How to: Grow a Qualified Twitter Following for Lead Generation
“Twitter…really?” That may be what you’re thinking. And you may think that it’s just people Tweeting about what they had for lunch or a place where your sales team can waste time during work posting Tweets of cat videos.
But the research shows that building a qualified Twitter following can prove beneficial to your lead generation engine. Marketing software company HubSpot recently published their study, finding that businesses with 1,000 or more Twitter followers saw 6 times more traffic than those with 1 to 25 followers.
It is of course worth considering other factors. Businesses committing time to Twitter are likely the ones who are also blogging or participating on Facebook. These both drive traffic, especially given Google’s new ranking factors that reward authority and social sharing. Nevertheless, there are 20 million people on Twitter and 177 million Tweets are sent per day. With that much participation, it’s likely that your prospects are Tweeting about the issues your product can solve right this minute. You just haven’t engaged with them yet.
Here are some simple tips on how your individual sales pros and your business can make the most of Twitter for lead generation.
1. Optimize Your Twitter Profile
You want to brand yourself professionally and complete all areas of your profile so that others can find you and follow you via Twitter search.
- Use a professional looking profile picture
- If you haven’t already signed up for Twitter, choose a username as close to your real name as available. Screen names (like from AOL or chat rooms) or nicknames are perceived as old-fashioned.
- Complete your 160-character bio and use the words that matter to your industry. Keywords like “sales”, “B2B sales”, “sales operations professional” or “sales blogger”, plus your company name and the type of product you sell (ie, “marketing analytics software” or “email marketing platform”) will help you show up in search results for those looking to connect with like-minded folks.
2. Follow the Right People
When you’re first starting out on Twitter, you have to follow others first in order to build a following. Find the right kinds of people to follow with a tool like FilterTweeps, which lets you search for people by the keywords in their bios and location.
Another way is to follow your competitors’ followers. Compare your two Twitter accounts with FollowerWonk and see who they are already targeting.
Last, set up search terms for Twitter with Twitter’s free search tool. Search for your competitors and keywords relevant to your industry. Follow people who are participating in those conversations and subscribe to an RSS feed of those searches.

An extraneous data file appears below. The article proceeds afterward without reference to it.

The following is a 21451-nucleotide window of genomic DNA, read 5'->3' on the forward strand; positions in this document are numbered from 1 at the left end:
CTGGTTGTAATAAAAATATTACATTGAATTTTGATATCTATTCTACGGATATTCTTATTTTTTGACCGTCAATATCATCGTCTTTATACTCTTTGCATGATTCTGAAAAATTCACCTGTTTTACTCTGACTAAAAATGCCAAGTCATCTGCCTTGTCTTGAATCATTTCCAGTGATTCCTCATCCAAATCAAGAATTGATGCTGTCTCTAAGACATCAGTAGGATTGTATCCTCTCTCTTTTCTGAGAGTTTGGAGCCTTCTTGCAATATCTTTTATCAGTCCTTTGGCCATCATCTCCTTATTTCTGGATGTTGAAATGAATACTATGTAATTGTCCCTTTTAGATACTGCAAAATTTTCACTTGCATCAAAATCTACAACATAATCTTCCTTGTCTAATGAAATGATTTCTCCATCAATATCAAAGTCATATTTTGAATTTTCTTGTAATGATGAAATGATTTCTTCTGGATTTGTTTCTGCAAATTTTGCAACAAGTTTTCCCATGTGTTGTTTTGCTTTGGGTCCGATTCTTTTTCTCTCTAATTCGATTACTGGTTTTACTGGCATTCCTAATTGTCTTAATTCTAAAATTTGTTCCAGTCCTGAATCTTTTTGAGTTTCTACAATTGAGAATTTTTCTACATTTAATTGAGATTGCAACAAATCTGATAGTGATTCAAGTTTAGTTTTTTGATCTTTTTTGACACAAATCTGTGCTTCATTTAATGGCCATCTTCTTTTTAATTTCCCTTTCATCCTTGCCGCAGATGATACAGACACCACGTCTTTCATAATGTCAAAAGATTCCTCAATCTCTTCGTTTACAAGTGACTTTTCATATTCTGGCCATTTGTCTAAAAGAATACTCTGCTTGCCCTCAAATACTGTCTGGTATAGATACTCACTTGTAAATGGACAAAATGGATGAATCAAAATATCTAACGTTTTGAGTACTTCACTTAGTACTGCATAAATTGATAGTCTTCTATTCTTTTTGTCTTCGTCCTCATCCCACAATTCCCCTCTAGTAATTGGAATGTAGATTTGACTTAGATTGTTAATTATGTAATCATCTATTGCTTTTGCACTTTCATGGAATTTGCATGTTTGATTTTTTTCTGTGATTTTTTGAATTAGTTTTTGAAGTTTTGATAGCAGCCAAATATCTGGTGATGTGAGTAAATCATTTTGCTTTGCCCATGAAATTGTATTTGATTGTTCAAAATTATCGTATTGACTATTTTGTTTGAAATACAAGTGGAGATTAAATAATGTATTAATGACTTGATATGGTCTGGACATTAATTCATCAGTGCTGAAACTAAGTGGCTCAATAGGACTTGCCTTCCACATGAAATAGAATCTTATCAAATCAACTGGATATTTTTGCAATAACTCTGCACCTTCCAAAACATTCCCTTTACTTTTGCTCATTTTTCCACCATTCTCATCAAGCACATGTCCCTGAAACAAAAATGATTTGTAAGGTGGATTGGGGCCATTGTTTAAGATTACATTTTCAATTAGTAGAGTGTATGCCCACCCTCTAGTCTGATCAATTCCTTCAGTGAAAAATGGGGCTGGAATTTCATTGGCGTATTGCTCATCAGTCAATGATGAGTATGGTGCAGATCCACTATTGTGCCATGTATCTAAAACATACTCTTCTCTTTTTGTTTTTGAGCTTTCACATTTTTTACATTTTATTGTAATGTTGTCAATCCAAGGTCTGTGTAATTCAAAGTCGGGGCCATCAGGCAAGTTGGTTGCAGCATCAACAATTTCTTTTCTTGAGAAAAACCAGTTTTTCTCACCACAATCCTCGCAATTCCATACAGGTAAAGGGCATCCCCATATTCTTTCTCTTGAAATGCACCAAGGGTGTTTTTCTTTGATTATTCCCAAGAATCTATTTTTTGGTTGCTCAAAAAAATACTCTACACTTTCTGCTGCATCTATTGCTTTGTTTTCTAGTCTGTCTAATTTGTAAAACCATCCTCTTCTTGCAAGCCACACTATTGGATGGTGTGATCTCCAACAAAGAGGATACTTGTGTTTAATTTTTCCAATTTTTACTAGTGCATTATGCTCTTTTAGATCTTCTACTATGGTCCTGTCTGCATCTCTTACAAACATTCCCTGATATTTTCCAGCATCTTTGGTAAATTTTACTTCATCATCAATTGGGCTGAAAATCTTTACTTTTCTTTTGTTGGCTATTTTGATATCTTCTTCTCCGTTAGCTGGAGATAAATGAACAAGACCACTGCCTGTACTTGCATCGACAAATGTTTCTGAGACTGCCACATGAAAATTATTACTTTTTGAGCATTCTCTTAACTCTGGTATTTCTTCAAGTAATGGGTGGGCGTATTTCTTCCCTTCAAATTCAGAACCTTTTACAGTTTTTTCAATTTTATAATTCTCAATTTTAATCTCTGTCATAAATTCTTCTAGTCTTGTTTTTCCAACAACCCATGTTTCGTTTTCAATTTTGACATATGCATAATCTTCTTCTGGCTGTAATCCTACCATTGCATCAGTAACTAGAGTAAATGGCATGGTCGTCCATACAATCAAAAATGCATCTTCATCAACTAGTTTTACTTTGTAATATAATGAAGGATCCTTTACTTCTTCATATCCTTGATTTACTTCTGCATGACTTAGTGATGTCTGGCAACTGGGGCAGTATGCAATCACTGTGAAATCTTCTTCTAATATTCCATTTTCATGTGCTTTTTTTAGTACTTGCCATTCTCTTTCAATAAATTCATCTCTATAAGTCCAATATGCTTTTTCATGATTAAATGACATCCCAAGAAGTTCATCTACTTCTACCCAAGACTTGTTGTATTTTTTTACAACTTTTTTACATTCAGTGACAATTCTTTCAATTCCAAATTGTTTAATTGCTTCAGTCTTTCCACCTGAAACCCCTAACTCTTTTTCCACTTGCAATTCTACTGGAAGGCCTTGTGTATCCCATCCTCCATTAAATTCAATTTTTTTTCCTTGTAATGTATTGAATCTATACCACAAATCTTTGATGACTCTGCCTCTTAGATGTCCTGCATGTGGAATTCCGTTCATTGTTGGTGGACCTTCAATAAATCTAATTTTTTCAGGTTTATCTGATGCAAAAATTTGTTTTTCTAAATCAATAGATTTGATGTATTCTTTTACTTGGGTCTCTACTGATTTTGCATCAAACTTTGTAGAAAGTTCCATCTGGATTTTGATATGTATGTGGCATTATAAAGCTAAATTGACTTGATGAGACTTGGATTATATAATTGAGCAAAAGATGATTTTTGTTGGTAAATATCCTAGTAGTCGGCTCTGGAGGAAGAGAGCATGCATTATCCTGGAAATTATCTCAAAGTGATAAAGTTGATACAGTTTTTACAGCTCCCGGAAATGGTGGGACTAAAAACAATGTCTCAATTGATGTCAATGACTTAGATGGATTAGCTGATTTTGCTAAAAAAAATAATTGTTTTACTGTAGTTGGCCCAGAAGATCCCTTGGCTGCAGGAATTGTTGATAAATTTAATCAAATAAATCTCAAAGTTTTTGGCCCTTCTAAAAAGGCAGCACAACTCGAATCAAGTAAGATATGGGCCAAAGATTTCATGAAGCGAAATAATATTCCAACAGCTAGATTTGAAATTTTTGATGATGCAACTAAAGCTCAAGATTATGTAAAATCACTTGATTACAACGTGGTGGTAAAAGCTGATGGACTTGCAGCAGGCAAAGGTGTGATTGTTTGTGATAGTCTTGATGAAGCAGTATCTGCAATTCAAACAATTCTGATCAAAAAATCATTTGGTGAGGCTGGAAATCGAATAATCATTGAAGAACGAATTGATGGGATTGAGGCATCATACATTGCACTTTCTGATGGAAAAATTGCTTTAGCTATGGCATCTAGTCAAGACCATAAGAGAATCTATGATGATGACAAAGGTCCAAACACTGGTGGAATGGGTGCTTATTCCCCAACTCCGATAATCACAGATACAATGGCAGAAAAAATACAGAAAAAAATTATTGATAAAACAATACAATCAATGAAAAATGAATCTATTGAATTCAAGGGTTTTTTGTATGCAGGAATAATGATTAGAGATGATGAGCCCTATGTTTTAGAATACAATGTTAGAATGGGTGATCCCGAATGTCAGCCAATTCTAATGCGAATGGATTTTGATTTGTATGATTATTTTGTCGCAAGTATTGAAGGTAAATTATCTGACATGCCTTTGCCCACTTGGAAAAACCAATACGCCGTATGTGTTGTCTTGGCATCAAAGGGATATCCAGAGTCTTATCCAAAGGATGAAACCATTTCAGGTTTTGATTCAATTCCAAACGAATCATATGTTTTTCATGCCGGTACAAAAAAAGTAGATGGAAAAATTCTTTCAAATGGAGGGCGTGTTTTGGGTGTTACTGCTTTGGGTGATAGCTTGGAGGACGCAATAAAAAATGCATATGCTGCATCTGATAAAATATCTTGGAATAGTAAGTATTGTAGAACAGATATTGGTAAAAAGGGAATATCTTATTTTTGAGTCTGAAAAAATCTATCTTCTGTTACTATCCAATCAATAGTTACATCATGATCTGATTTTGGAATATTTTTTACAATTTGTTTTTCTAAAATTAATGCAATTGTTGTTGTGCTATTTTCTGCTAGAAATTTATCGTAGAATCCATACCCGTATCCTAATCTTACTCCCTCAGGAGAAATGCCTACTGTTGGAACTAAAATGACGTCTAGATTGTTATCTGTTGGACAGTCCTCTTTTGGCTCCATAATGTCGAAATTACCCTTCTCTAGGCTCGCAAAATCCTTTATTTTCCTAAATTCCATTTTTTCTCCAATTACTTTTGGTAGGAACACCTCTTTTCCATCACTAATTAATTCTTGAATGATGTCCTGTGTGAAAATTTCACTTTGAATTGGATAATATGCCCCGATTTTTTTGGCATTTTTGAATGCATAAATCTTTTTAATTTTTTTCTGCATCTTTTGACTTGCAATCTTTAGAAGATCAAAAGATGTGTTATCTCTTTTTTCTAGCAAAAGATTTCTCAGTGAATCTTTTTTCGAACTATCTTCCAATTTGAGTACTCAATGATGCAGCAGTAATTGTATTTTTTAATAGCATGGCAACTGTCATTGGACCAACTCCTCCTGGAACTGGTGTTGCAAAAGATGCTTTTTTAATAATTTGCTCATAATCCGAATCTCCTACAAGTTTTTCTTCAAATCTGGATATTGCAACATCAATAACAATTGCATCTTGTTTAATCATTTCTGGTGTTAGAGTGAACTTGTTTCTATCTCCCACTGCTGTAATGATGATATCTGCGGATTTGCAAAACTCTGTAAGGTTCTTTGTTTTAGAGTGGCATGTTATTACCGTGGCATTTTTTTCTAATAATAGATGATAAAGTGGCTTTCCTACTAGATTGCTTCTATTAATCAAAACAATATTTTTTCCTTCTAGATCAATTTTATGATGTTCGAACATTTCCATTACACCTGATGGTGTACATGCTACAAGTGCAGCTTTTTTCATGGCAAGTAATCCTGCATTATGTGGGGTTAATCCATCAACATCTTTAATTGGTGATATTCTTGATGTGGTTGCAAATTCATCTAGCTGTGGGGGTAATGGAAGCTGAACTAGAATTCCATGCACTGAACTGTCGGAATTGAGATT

3. Add Value
Many people will automatically follow you right back, especially if they are interested in the kinds of things you put in your Twitter bio. You will grow and nurture this following in two ways:
- Share good information: Subscribe to the industry blogs and news sources that matter to the following you are trying to build and the leads you want to target. If you are a source for this information, others will follow you to learn from you. They will also “promote” you to others via ReTweets, giving you visibility to their followers and a whole new set of leads. You can use a free tool like Buffer to even schedule Tweets of this content and help save you time.
- Engage: Twitter is a very conversational platform. Unlike other social networks you may have used before like MySpace or Facebook, it’s actually considered a good thing to “talk to strangers” on Twitter. (Whereas on the other two, it’s considered creepy.) Commenting on someone else’s Tweet (“I like the tips in that article!) with an @reply, thanking those who share your blog posts, ReTweeting the Tweets of others – all of these are what you need to do to connect with these new followers.
Have your sales team follow these tips to get started on building a qualified Twitter following that will help them engage directly with leads and prospects and bring new business to your company. And, last but not least, make sure everyone is on the same page for how they should engage and present themselves on Twitter. Check to see if your company already has a social media policy, and if not, think about establishing some basic guidelines so that expectations are clear.
And feel free to follow Yesware on Twitter while you’re at it. 🙂